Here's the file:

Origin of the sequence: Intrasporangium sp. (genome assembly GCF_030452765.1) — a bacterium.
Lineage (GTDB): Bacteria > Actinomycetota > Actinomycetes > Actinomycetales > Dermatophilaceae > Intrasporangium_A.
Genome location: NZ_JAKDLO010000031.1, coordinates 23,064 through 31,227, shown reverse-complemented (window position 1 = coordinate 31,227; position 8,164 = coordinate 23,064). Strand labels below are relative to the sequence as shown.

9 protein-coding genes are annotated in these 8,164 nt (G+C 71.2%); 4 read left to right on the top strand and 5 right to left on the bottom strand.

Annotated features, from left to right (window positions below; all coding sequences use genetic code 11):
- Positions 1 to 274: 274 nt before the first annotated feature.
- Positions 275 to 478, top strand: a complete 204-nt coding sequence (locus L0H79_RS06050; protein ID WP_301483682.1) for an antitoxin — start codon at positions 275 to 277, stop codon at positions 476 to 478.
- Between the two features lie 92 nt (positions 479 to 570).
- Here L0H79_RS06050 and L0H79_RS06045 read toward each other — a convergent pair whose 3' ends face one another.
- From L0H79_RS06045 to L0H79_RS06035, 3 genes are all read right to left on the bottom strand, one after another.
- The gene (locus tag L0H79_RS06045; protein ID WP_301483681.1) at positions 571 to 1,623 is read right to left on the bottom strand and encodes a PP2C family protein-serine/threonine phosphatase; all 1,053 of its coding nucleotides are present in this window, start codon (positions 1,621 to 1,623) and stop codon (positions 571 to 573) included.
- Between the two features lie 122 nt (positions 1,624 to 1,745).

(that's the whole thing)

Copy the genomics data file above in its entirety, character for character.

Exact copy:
Origin of the sequence: Intrasporangium sp. (genome assembly GCF_030452765.1) — a bacterium.
Lineage (GTDB): Bacteria > Actinomycetota > Actinomycetes > Actinomycetales > Dermatophilaceae > Intrasporangium_A.
Genome location: NZ_JAKDLO010000031.1, coordinates 23,064 through 31,227, shown reverse-complemented (window position 1 = coordinate 31,227; position 8,164 = coordinate 23,064). Strand labels below are relative to the sequence as shown.

9 protein-coding genes are annotated in these 8,164 nt (G+C 71.2%); 4 read left to right on the top strand and 5 right to left on the bottom strand.

Annotated features, from left to right (window positions below; all coding sequences use genetic code 11):
- Positions 1 to 274: 274 nt before the first annotated feature.
- Positions 275 to 478, top strand: a complete 204-nt coding sequence (locus L0H79_RS06050; protein ID WP_301483682.1) for an antitoxin — start codon at positions 275 to 277, stop codon at positions 476 to 478.
- Between the two features lie 92 nt (positions 479 to 570).
- Here L0H79_RS06050 and L0H79_RS06045 read toward each other — a convergent pair whose 3' ends face one another.
- From L0H79_RS06045 to L0H79_RS06035, 3 genes are all read right to left on the bottom strand, one after another.
- The gene (locus tag L0H79_RS06045; protein ID WP_301483681.1) at positions 571 to 1,623 is read right to left on the bottom strand and encodes a PP2C family protein-serine/threonine phosphatase; all 1,053 of its coding nucleotides are present in this window, start codon (positions 1,621 to 1,623) and stop codon (positions 571 to 573) included.
- Between the two features lie 122 nt (positions 1,624 to 1,745).